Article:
This exhibits runs parallel to the World Textile Art VI International Biennial - AIR -, where I had the opportunity to have some of my pieces selected by the jury to enter the large format and the Time Based format. This exhibit will take place in the Museo Diego Rivera in Mexico City.

Sunday, May 1, 2011

Artist Talk with Peter Harris

An afternoon with Peter Harris at the Oakville Art Society.

Display of technique and skills in the art of Tapestry weaving!

Members of the Guild and guests from Cambridge, Mississauga, Burlington and Georgetown enjoyed the visit and the interesting lecture:

A tapestry is like a unicorn… nobody has actually seen one,

but everybody knows what one looks like. by Peter Harris

Friday April 29 the Guild had the opportunity to challenge all our definitions of tapestry though the insight view and research of Peter Harris, wonderful tapestry weaver from Ayton, Ontario, who kindly accepted our invitation to share a bitof his expertise in tapestry.

Peter Harris has been interested in the weaving of Kashmir for a long time. The relation of techniques like embroidered, patched, or woven into one same garment. He also offers workshops for those interested in this fascinating technique of historical importance.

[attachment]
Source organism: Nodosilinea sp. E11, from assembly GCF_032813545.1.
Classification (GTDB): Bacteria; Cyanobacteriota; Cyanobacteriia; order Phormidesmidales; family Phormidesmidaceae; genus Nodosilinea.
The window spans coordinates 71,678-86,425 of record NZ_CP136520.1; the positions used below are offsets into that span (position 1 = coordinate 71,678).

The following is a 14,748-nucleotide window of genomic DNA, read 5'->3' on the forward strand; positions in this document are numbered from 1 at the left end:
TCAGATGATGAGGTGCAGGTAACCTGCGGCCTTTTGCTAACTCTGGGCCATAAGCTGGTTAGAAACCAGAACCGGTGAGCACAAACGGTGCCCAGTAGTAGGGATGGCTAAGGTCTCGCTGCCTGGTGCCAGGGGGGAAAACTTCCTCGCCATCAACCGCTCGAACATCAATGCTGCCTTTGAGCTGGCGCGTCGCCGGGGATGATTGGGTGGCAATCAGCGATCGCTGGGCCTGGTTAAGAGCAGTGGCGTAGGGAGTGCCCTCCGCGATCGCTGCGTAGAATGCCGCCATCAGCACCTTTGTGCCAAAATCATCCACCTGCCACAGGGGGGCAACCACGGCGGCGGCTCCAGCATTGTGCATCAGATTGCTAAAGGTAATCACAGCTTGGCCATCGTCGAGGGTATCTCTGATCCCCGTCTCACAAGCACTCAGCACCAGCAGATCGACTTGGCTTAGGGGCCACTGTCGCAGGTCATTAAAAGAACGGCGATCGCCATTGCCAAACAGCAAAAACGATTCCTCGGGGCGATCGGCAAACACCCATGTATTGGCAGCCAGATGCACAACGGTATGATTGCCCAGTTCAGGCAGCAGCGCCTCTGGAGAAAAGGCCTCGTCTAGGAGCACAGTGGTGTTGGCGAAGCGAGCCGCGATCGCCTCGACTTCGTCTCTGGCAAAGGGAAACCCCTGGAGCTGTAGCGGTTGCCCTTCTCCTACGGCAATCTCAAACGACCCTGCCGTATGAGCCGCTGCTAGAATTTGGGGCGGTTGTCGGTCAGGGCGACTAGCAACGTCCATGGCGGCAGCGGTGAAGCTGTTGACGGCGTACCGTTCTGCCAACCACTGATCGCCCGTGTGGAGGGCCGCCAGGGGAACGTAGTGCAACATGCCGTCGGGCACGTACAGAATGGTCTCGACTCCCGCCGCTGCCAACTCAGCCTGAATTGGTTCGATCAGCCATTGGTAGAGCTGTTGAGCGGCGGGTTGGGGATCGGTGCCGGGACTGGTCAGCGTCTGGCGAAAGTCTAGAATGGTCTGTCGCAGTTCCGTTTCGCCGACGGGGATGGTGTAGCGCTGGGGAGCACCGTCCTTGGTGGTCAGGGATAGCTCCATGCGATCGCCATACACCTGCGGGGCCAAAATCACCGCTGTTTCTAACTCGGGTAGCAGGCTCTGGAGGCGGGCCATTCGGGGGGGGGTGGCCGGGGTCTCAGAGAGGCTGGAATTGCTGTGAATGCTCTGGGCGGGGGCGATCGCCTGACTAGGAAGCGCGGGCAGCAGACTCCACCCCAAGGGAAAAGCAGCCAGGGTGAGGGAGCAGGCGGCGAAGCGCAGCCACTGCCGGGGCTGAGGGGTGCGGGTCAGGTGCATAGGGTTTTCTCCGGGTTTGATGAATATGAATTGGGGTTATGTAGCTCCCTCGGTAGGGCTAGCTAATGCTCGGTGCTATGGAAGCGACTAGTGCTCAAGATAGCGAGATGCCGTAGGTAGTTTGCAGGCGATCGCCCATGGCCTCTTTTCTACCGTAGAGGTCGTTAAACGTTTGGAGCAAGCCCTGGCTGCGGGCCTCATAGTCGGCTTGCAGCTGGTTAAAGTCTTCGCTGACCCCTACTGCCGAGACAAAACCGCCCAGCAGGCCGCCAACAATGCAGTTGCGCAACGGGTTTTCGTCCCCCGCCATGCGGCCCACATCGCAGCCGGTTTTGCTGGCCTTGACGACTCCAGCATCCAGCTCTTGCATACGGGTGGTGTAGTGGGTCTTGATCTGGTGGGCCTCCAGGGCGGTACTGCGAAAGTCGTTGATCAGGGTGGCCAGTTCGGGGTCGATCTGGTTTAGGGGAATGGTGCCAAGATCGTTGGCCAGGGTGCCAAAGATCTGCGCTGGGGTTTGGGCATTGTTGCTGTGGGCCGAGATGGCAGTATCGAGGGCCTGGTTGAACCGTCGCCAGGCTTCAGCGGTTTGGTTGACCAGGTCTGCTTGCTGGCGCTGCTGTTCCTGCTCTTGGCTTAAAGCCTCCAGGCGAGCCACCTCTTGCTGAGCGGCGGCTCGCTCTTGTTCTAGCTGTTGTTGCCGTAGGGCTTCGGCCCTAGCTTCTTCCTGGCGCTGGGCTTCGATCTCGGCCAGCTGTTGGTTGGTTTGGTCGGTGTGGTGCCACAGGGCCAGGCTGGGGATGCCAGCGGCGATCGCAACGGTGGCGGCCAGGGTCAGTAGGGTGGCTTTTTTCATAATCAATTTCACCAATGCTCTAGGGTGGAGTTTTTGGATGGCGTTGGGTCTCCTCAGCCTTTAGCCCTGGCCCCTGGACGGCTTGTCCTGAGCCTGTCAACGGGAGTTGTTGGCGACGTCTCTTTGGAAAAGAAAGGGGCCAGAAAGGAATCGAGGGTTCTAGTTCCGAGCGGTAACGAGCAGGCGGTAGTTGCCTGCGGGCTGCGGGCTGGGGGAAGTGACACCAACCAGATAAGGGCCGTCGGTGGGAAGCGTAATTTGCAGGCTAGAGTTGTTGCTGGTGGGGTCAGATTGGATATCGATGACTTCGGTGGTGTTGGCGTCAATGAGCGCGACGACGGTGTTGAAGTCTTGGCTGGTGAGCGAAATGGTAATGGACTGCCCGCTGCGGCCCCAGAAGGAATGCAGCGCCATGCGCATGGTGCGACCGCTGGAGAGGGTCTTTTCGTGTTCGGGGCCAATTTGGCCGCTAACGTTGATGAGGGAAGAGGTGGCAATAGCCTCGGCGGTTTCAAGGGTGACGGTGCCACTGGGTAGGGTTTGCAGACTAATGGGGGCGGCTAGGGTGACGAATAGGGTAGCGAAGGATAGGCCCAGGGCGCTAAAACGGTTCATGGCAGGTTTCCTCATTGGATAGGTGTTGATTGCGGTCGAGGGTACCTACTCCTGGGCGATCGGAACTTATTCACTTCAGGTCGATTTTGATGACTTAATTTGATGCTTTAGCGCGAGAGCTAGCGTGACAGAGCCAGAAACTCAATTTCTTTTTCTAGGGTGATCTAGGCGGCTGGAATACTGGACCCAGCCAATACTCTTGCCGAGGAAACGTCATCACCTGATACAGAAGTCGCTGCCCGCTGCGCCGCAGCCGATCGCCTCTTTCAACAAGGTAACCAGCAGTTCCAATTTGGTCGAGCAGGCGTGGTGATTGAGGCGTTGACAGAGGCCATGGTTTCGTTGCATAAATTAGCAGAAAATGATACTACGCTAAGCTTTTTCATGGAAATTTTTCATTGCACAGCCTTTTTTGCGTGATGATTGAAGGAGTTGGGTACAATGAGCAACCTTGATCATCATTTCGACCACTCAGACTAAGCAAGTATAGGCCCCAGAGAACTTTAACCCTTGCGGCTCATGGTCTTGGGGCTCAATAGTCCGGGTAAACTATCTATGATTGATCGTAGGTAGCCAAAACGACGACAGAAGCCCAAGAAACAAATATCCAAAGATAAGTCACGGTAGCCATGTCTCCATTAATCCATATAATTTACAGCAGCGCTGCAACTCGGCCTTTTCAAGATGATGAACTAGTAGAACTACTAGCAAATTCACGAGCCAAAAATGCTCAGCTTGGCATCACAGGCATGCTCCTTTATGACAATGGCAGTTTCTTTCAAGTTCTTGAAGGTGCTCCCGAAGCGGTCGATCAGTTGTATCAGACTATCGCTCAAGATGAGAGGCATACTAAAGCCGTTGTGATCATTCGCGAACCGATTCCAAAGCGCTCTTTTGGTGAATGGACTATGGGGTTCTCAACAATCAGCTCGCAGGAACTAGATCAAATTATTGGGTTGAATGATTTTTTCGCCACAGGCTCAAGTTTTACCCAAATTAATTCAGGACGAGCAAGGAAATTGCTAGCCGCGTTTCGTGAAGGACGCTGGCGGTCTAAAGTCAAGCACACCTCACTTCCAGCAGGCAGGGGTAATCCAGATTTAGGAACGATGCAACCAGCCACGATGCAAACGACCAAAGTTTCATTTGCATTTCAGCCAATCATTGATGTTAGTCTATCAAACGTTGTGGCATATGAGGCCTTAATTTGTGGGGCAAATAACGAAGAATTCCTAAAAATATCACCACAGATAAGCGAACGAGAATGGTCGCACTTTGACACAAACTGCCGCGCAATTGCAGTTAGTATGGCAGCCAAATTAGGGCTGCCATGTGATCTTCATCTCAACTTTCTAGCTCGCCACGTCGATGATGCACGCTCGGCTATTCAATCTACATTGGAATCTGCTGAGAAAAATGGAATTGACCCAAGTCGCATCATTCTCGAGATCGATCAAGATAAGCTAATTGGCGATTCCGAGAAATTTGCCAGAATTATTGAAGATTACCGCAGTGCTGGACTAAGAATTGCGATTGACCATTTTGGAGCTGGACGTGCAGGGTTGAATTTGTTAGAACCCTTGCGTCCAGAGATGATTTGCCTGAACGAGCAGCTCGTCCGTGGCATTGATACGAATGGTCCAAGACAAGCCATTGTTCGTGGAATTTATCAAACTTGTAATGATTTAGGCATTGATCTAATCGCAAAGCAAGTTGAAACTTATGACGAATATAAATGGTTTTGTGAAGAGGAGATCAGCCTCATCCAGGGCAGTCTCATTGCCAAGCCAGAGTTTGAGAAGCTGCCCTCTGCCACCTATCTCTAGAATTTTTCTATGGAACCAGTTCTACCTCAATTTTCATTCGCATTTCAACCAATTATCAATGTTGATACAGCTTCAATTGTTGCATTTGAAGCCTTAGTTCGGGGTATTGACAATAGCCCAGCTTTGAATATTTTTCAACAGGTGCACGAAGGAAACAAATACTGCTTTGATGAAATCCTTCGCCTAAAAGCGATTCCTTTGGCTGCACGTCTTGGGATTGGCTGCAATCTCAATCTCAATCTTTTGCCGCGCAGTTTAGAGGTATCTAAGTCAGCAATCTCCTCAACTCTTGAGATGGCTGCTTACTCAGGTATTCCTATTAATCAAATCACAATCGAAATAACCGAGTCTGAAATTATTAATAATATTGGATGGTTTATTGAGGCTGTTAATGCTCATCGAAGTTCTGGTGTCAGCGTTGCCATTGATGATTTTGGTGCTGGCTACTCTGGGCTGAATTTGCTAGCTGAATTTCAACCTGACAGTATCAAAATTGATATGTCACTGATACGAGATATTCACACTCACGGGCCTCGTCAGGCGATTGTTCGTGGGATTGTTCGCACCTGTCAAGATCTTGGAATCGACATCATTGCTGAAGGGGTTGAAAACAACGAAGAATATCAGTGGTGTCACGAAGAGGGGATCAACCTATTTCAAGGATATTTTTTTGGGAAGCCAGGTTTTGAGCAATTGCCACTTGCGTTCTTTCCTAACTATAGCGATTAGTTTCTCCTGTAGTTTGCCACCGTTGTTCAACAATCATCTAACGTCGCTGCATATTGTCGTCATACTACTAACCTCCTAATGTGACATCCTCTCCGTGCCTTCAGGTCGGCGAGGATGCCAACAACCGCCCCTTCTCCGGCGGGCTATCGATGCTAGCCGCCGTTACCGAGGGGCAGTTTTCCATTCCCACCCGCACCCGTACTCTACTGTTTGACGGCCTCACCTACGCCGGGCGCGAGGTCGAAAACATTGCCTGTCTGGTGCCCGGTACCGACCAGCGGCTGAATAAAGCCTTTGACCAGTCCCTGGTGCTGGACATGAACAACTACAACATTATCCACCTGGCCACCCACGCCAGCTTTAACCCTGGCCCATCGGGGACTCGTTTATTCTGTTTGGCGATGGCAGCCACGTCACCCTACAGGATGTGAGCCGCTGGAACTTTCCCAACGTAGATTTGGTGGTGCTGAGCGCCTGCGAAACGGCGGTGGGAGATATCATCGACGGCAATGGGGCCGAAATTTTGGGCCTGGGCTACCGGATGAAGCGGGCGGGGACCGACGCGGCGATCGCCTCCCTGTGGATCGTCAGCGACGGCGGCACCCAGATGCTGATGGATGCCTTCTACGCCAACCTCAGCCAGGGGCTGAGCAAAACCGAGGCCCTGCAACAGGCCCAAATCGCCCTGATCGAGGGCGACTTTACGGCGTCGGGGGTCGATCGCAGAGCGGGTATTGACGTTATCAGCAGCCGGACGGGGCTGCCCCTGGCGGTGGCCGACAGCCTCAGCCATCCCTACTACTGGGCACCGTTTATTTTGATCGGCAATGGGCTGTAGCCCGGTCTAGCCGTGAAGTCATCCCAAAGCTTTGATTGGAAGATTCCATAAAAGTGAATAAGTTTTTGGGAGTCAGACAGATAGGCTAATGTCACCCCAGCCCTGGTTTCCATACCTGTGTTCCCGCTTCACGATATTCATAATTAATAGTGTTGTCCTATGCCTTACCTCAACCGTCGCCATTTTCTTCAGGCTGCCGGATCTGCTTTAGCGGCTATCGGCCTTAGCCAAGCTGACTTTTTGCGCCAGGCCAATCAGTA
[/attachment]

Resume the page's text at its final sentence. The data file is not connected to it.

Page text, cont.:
Quote from Peter from the beginning, when we started to get immerse in the theme"I don’t remember having any particular awareness or understanding of the word “tapestry” until I learned how to weave tapestry in the early 1980’s. Then when I’d begun to make tapestry my own, I noticed how frequently this word for a rare and arcane practice appeared in all kinds of commentaries about all kinds of non-textile things, and often with some additional reference to weaving thrown in as a bonus. The word “tapestry” has a currency and commonly-understood meaning far out of proportion to its actual production in the present era. Now for me it’s always accompanied by a flash of recognition, like a familiar face in a subway-train window. One of my favourite sightings is in an interview by Studs Terkel with Bob Dylan: “There’s one song, the only way I can describe it is as a great tapestry – ‘A Hard Rain’s A-Gonna Fall’.” All true, but how does the word for an anachronistic craft come to be used today with such confidence and respect?".

Peter is a fantastic tapestry weaver who started in this art and craft almost 30 years ago. His backgroud though is in philosophy and literature, so we could understand his interest in the readings of visual images through different mediums, and it was through tapestry that he developed his main interest.